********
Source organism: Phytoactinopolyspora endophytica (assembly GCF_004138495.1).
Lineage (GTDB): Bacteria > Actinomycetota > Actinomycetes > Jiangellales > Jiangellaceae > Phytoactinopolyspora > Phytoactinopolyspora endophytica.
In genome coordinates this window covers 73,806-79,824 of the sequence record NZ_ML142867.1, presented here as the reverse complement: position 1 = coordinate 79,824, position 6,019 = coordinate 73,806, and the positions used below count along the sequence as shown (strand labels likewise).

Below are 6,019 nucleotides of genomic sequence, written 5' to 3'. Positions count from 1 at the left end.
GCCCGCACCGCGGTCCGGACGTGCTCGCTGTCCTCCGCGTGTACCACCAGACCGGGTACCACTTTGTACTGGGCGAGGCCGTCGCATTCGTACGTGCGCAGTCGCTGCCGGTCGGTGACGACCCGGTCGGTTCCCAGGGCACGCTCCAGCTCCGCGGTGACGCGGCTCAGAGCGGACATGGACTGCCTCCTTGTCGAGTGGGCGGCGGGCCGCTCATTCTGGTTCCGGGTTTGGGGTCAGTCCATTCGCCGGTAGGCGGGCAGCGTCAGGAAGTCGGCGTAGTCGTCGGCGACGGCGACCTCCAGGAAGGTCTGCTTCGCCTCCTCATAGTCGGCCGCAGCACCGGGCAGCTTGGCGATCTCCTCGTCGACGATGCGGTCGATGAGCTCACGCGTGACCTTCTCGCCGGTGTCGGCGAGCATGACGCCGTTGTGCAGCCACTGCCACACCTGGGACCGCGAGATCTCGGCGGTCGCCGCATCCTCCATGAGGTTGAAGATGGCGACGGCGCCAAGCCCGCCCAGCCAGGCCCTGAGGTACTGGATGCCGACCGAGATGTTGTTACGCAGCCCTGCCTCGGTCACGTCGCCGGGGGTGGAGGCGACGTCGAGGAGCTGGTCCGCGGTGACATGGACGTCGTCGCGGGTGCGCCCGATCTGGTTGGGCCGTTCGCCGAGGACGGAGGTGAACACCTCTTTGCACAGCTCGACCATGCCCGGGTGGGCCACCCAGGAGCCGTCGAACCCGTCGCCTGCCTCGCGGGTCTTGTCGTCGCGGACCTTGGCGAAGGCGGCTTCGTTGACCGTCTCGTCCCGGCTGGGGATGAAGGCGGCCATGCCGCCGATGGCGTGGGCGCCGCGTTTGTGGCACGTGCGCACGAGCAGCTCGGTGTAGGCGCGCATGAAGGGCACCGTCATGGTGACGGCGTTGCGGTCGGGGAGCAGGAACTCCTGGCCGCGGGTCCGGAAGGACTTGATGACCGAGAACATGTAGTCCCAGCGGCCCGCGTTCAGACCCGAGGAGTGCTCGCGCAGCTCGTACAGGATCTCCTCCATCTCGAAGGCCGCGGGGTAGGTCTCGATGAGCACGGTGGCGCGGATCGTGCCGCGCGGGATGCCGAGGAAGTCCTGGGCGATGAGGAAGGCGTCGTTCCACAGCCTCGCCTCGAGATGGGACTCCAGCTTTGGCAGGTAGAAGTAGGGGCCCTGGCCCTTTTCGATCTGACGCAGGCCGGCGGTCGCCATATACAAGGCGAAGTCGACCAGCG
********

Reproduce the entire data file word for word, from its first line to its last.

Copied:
Source organism: Phytoactinopolyspora endophytica (assembly GCF_004138495.1).
Lineage (GTDB): Bacteria > Actinomycetota > Actinomycetes > Jiangellales > Jiangellaceae > Phytoactinopolyspora > Phytoactinopolyspora endophytica.
In genome coordinates this window covers 73,806-79,824 of the sequence record NZ_ML142867.1, presented here as the reverse complement: position 1 = coordinate 79,824, position 6,019 = coordinate 73,806, and the positions used below count along the sequence as shown (strand labels likewise).

Below are 6,019 nucleotides of genomic sequence, written 5' to 3'. Positions count from 1 at the left end.
GCCCGCACCGCGGTCCGGACGTGCTCGCTGTCCTCCGCGTGTACCACCAGACCGGGTACCACTTTGTACTGGGCGAGGCCGTCGCATTCGTACGTGCGCAGTCGCTGCCGGTCGGTGACGACCCGGTCGGTTCCCAGGGCACGCTCCAGCTCCGCGGTGACGCGGCTCAGAGCGGACATGGACTGCCTCCTTGTCGAGTGGGCGGCGGGCCGCTCATTCTGGTTCCGGGTTTGGGGTCAGTCCATTCGCCGGTAGGCGGGCAGCGTCAGGAAGTCGGCGTAGTCGTCGGCGACGGCGACCTCCAGGAAGGTCTGCTTCGCCTCCTCATAGTCGGCCGCAGCACCGGGCAGCTTGGCGATCTCCTCGTCGACGATGCGGTCGATGAGCTCACGCGTGACCTTCTCGCCGGTGTCGGCGAGCATGACGCCGTTGTGCAGCCACTGCCACACCTGGGACCGCGAGATCTCGGCGGTCGCCGCATCCTCCATGAGGTTGAAGATGGCGACGGCGCCAAGCCCGCCCAGCCAGGCCCTGAGGTACTGGATGCCGACCGAGATGTTGTTACGCAGCCCTGCCTCGGTCACGTCGCCGGGGGTGGAGGCGACGTCGAGGAGCTGGTCCGCGGTGACATGGACGTCGTCGCGGGTGCGCCCGATCTGGTTGGGCCGTTCGCCGAGGACGGAGGTGAACACCTCTTTGCACAGCTCGACCATGCCCGGGTGGGCCACCCAGGAGCCGTCGAACCCGTCGCCTGCCTCGCGGGTCTTGTCGTCGCGGACCTTGGCGAAGGCGGCTTCGTTGACCGTCTCGTCCCGGCTGGGGATGAAGGCGGCCATGCCGCCGATGGCGTGGGCGCCGCGTTTGTGGCACGTGCGCACGAGCAGCTCGGTGTAGGCGCGCATGAAGGGCACCGTCATGGTGACGGCGTTGCGGTCGGGGAGCAGGAACTCCTGGCCGCGGGTCCGGAAGGACTTGATGACCGAGAACATGTAGTCCCAGCGGCCCGCGTTCAGACCCGAGGAGTGCTCGCGCAGCTCGTACAGGATCTCCTCCATCTCGAAGGCCGCGGGGTAGGTCTCGATGAGCACGGTGGCGCGGATCGTGCCGCGCGGGATGCCGAGGAAGTCCTGGGCGATGAGGAAGGCGTCGTTCCACAGCCTCGCCTCGAGATGGGACTCCAGCTTTGGCAGGTAGAAGTAGGGGCCCTGGCCCTTTTCGATCTGACGCAGGCCGGCGGTCGCCATATACAAGGCGAAGTCGACCAGCG